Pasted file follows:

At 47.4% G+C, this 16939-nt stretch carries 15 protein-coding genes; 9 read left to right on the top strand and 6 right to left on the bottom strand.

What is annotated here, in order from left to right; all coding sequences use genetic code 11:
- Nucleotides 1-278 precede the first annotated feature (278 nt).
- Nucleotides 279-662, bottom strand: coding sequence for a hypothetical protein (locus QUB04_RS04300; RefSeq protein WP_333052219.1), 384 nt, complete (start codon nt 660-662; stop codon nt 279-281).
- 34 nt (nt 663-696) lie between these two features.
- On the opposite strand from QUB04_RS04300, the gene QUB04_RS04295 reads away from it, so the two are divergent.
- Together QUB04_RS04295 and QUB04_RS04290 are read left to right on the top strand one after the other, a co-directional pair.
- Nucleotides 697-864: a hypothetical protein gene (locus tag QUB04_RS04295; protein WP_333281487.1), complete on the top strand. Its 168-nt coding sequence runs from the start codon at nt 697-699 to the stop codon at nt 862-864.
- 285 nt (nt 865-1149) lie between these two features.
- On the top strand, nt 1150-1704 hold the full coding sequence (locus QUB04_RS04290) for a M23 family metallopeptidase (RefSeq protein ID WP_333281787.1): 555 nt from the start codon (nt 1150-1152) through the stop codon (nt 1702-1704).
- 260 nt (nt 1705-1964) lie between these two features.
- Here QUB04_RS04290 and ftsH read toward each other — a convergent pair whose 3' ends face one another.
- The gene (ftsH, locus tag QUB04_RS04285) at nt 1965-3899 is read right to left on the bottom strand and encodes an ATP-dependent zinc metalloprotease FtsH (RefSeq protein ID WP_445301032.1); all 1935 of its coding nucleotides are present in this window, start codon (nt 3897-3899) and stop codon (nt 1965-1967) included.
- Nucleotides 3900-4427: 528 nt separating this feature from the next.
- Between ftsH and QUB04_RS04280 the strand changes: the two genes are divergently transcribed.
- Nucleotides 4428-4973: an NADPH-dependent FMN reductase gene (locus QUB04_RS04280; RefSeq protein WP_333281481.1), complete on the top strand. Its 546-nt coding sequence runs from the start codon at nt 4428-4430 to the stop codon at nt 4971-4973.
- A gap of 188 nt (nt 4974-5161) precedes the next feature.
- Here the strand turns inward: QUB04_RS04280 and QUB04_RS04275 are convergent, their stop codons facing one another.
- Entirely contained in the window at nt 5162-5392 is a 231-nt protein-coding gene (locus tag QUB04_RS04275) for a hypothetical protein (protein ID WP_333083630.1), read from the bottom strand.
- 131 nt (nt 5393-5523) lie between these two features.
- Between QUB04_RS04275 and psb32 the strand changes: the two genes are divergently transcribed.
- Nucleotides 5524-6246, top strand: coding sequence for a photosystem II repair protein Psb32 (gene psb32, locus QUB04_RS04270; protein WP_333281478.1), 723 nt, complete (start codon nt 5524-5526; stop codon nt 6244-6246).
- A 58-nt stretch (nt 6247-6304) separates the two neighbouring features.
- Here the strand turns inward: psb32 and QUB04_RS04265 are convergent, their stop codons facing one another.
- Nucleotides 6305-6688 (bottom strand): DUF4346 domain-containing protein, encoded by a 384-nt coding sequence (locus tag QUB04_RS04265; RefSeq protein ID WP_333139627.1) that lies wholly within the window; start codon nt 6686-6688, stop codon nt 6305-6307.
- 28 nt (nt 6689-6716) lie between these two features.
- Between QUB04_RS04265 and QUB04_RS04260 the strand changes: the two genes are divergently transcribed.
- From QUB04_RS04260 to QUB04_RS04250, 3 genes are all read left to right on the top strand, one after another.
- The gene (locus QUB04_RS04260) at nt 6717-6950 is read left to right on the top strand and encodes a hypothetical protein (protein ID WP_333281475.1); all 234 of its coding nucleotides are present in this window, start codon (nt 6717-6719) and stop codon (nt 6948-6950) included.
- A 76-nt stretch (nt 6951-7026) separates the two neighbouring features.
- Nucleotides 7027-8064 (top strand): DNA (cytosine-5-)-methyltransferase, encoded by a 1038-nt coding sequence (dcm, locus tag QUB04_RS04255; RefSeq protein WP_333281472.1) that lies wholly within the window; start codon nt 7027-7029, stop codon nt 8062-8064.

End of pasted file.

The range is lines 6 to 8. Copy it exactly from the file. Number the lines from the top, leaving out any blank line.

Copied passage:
- On the opposite strand from QUB04_RS04300, the gene QUB04_RS04295 reads away from it, so the two are divergent.
- Together QUB04_RS04295 and QUB04_RS04290 are read left to right on the top strand one after the other, a co-directional pair.
- Nucleotides 697-864: a hypothetical protein gene (locus tag QUB04_RS04295; protein WP_333281487.1), complete on the top strand. Its 168-nt coding sequence runs from the start codon at nt 697-699 to the stop codon at nt 862-864.